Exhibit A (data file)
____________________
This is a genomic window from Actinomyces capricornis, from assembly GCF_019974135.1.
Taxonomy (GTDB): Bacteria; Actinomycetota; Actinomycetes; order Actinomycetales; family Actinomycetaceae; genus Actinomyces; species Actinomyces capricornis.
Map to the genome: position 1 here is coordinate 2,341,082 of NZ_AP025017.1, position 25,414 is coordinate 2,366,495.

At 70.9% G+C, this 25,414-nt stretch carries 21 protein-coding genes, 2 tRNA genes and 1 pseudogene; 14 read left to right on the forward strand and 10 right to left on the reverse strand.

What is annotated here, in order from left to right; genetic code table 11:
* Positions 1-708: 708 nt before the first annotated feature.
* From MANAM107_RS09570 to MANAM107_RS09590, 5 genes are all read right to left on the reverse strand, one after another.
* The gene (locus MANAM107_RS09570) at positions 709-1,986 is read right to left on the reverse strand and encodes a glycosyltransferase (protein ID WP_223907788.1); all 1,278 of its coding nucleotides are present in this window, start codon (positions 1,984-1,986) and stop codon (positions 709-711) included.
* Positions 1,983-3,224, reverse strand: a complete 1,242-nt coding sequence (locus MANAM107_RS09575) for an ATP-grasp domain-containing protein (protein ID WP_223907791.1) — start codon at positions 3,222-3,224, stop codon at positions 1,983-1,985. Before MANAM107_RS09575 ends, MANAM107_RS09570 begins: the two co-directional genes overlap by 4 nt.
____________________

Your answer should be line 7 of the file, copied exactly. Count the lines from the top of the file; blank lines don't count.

* From MANAM107_RS09570 to MANAM107_RS09590, 5 genes are all read right to left on the reverse strand, one after another.